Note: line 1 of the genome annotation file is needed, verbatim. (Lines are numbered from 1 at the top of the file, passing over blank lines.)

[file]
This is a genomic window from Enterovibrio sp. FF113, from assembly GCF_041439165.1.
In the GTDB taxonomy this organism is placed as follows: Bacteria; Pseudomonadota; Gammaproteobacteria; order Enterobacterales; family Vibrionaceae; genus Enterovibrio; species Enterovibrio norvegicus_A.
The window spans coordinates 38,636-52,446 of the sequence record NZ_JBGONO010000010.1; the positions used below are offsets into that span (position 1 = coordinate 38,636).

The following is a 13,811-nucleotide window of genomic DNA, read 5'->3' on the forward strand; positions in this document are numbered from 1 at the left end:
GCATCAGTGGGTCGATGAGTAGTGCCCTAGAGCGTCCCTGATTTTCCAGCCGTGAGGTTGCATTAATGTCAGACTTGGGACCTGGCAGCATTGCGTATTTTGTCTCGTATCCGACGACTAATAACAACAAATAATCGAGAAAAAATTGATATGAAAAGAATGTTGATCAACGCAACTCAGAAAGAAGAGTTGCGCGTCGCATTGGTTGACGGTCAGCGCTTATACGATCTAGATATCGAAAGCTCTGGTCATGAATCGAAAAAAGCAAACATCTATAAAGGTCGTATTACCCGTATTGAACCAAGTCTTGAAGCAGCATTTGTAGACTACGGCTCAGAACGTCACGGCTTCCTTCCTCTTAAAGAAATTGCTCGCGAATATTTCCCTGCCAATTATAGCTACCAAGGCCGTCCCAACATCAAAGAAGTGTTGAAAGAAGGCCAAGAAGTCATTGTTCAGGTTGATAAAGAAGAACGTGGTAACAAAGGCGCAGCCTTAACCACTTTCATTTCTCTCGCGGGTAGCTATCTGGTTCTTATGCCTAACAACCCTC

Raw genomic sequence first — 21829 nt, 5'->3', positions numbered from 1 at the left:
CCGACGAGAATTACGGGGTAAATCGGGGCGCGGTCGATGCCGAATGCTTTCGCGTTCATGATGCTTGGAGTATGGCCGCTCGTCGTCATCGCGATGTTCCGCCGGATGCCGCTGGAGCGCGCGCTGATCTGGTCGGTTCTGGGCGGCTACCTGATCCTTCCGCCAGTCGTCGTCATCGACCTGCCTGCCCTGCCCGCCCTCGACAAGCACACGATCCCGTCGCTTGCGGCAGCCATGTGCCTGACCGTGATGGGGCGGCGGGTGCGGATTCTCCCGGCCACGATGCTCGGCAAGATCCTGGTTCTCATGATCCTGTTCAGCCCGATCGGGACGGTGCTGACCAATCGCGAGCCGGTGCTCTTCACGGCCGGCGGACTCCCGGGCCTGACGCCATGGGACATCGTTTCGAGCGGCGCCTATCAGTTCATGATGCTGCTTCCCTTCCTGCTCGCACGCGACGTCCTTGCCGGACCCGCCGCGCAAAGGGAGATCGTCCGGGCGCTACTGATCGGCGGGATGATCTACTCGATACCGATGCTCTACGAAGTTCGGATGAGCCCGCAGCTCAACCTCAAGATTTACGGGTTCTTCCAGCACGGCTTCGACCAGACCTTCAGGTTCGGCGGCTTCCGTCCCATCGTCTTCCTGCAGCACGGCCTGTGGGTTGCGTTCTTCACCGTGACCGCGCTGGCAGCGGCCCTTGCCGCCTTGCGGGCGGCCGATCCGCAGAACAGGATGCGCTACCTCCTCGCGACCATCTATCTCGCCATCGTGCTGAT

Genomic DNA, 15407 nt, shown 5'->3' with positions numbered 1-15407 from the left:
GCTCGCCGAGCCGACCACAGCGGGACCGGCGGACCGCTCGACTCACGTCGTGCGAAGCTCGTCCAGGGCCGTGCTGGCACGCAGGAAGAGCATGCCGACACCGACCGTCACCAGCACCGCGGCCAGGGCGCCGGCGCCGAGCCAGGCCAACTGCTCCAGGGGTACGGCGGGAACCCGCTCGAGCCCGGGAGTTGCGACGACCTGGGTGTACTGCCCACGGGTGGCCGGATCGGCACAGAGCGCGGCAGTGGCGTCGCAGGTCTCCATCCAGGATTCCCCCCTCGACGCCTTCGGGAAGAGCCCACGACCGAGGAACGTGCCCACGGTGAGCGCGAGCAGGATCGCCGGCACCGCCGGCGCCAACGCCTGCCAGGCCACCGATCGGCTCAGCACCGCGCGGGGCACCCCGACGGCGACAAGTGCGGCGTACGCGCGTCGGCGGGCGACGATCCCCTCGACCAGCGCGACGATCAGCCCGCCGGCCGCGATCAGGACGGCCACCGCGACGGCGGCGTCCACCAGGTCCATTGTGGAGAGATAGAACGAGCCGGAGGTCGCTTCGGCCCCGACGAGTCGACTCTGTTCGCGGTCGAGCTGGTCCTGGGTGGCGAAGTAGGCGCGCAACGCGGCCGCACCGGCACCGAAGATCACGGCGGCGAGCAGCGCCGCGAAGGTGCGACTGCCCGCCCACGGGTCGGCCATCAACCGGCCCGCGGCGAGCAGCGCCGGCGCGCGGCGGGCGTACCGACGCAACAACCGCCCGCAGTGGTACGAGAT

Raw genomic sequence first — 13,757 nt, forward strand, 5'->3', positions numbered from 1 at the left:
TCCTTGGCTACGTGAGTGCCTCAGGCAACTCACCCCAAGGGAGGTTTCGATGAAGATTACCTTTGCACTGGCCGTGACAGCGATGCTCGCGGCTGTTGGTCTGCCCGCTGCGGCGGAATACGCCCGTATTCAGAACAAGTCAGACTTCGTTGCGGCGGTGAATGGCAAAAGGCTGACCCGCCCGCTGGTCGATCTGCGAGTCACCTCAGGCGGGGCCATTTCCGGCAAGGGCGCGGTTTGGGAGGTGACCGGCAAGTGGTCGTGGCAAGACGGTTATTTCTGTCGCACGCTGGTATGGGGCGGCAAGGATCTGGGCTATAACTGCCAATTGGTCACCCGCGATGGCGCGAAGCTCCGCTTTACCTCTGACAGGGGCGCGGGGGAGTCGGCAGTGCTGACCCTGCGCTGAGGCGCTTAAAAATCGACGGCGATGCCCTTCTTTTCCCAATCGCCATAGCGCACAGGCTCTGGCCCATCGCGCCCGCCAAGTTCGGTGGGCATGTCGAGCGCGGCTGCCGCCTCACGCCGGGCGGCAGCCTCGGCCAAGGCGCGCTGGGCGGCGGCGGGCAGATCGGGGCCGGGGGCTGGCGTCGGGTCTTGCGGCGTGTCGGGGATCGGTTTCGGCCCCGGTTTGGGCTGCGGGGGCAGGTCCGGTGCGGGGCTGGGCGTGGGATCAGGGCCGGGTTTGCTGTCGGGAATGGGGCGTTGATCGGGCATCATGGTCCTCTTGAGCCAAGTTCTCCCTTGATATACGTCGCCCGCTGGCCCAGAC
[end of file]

This is a genomic window from Enterovibrio sp. FF113, from assembly GCF_041439165.1.